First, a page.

RavenSmith wrote:Firstly additive came before analog(subtractive). Additive was the first form of synthesis! And when it did come out in the form of a synthesizer the only common thing this additive synth shared with analog synths is a filter.
i don't mean to hijack the thread but what was additive that came before the Moogs?
in the 70s, was it the Synergy that Wendy Carlos used for additive?
did the Fairlights have additive synthesis capability? that was why they had those plots of the harmonics on the green screen terminals, right?
that Technos Acxel resynthesizer would have been additive too after the initial analysis? i always thought that never actually shipped but it must have if there is one in the basement of that music store in Sweden!
any other additive synthesizers before the rudimentary Kawai K5? speaking of which, is there anyone out there actually using that software for the K5 that came from Quebec? i called them up once in the early 90s but my French wasn't very good and neither was their English - it was only a brief conversation to the effect that they were out of that business.
I'm not even talking about the Fairlight or Synclavier, they came long, long after.
http://www.jarrography.free.fr/details_ ... id_equip=7
kogmachine wrote: RavenSmith wrote:
kogmachine wrote:... but analog gave birth to VA, digital, hybrid, FM, additive, and all the other fancy new forms of synthesis. Didn't these newer forms come to be because of the first analog synthesizers?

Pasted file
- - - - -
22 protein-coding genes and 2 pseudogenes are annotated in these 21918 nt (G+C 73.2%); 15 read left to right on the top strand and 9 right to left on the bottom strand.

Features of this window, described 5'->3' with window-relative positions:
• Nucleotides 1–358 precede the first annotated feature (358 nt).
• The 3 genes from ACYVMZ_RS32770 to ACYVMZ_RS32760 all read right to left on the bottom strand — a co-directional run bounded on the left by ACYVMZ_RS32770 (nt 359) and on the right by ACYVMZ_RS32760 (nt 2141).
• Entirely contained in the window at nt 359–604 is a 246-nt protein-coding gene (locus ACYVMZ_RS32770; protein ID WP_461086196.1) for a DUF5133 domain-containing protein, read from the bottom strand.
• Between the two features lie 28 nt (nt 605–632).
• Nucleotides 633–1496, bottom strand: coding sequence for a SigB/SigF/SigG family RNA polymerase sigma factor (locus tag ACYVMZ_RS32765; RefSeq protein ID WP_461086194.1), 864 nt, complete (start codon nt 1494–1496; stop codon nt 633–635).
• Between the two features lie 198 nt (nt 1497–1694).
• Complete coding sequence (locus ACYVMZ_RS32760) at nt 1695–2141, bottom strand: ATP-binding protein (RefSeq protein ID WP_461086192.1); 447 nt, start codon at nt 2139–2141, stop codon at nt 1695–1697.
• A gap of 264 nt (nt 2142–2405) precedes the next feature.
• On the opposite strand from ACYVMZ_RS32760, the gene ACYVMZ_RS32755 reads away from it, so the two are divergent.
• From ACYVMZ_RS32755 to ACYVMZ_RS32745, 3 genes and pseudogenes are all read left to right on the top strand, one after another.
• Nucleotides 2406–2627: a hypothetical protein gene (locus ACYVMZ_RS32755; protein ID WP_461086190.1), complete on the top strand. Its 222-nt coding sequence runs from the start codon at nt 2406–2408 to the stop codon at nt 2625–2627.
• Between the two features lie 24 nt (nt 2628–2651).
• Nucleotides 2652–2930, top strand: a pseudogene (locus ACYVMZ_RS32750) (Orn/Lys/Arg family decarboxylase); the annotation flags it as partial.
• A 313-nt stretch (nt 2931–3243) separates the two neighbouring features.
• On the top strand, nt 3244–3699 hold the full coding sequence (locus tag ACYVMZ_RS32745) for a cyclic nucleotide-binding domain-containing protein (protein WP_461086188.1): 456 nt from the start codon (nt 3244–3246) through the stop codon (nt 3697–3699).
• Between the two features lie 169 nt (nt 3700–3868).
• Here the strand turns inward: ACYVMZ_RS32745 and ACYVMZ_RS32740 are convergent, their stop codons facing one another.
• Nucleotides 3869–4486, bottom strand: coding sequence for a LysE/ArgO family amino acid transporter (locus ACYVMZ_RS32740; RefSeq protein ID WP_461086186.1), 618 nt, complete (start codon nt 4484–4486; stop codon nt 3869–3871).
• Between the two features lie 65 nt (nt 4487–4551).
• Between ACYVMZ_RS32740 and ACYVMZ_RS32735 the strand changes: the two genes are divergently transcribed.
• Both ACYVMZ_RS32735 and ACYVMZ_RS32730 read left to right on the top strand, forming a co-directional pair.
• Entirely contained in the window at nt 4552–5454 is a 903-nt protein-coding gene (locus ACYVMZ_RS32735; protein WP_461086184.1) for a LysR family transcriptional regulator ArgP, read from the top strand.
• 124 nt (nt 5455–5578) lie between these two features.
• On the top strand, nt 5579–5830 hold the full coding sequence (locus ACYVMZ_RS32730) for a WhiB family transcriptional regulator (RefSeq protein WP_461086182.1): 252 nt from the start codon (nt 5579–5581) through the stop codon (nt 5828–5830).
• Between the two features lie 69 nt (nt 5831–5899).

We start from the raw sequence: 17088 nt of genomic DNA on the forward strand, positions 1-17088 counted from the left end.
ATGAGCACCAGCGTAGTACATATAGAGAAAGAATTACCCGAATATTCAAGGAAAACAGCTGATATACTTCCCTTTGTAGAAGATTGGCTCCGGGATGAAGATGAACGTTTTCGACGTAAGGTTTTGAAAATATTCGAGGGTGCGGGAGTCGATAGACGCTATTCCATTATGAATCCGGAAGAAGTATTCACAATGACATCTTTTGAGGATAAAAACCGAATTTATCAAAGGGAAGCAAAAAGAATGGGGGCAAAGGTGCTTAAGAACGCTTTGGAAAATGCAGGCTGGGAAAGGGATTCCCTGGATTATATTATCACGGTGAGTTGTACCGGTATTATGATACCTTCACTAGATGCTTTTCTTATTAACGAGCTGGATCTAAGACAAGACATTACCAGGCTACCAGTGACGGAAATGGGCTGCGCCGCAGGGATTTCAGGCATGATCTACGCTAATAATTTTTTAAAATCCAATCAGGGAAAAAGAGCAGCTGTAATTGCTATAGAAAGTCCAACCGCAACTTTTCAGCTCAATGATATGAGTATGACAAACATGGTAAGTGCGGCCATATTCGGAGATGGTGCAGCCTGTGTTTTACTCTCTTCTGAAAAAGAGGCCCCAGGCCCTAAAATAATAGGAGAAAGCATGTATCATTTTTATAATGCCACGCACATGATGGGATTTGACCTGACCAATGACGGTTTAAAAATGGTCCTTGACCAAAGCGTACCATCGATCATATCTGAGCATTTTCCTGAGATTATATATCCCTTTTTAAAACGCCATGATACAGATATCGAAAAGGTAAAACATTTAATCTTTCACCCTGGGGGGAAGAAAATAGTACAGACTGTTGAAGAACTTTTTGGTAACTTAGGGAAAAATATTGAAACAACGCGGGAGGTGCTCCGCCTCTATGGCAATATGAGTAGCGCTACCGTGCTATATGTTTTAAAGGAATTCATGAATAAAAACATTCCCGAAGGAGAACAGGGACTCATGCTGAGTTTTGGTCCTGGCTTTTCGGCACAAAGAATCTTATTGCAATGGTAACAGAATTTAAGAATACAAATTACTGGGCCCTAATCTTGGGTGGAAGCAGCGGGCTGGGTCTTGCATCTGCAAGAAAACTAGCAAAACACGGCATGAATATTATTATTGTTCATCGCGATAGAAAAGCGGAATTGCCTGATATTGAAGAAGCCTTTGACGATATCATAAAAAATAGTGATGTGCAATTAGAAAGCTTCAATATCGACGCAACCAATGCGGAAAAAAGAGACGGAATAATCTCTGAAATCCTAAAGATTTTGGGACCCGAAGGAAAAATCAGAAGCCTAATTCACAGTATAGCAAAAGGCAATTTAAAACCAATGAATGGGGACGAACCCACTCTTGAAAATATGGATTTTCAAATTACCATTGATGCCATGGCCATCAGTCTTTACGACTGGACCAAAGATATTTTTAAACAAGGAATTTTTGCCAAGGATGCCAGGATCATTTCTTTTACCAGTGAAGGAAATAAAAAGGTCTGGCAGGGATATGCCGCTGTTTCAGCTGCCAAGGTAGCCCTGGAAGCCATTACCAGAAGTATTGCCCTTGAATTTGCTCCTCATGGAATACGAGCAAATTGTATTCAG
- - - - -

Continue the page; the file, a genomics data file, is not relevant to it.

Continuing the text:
Umm, that's bending the truth ALOT!
Firstly additive came before analog(subtractive). Additive was the first form of synthesis! And when it did come out in the form of a synthesizer the only common thing this additive synth shared with analog synths is a filter.
FM has nothing to do with analog(subtractive), so saying analog(subtractive) gave birth to it, is ridiculous.
As for the other ones, I'm not even going there.
I always thought that Moogs came out before the Fairlights but apparently I have to do more research. But compare a Hammond organ to the additive synths out now. Subtractive synths had so much sound editing capability and as far as I know Hammonds don't have as much. And I know that FM is entirely different from analog, but it did come after analog. It just my opinion but I don't see a big difference from an oscillator and an operator. Analog synths had LFO's and sub oscillators that modulated the sound from the main oscillators right? So I don't think FM is much different in that respect. I doubt FM would have come to be if the analog synth never existed. Certainly no one would disagree that VA is the child of analog and analog is at least half of a hybrid. Anyway thanks for enlightening me that additive came first, but my question remains, why do we see fewer and fewer new "real" analog synths on the market?
Here's your additive, the first additive synthesizer in the world:
And to answer your question: Cause they cost alot to make and maintain.
Not to mention that what people really want is a workstation, a machine that does it all and has it all.
Just a synth - is just that, just a synth.
Automatic Gainsay wrote:
SubliminalEffect wrote:i don't mean to hijack the thread but what was additive that came before the Moogs?
Thaddeus Cahill's Telharmonium, and then the Hammond organ.
One could even go as far as saying that pipe organs are the same. They add harmonics to generate sounds.